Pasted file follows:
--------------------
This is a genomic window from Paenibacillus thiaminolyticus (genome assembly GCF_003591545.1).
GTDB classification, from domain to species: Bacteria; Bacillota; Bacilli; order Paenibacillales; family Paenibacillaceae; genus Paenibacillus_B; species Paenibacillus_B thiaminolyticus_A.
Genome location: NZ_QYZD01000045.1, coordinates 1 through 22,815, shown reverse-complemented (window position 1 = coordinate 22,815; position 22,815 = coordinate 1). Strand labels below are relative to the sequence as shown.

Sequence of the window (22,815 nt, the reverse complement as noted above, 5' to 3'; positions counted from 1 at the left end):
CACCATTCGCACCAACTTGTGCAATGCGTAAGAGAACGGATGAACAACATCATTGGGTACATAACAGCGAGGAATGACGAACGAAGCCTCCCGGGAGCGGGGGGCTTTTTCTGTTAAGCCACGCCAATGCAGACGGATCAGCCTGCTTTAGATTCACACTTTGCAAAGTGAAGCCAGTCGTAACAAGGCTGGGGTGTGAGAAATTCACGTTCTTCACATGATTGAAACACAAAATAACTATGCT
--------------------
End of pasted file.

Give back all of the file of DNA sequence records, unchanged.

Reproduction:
This is a genomic window from Paenibacillus thiaminolyticus (genome assembly GCF_003591545.1).
GTDB classification, from domain to species: Bacteria; Bacillota; Bacilli; order Paenibacillales; family Paenibacillaceae; genus Paenibacillus_B; species Paenibacillus_B thiaminolyticus_A.
Genome location: NZ_QYZD01000045.1, coordinates 1 through 22,815, shown reverse-complemented (window position 1 = coordinate 22,815; position 22,815 = coordinate 1). Strand labels below are relative to the sequence as shown.

Sequence of the window (22,815 nt, the reverse complement as noted above, 5' to 3'; positions counted from 1 at the left end):
CACCATTCGCACCAACTTGTGCAATGCGTAAGAGAACGGATGAACAACATCATTGGGTACATAACAGCGAGGAATGACGAACGAAGCCTCCCGGGAGCGGGGGGCTTTTTCTGTTAAGCCACGCCAATGCAGACGGATCAGCCTGCTTTAGATTCACACTTTGCAAAGTGAAGCCAGTCGTAACAAGGCTGGGGTGTGAGAAATTCACGTTCTTCACATGATTGAAACACAAAATAACTATGCT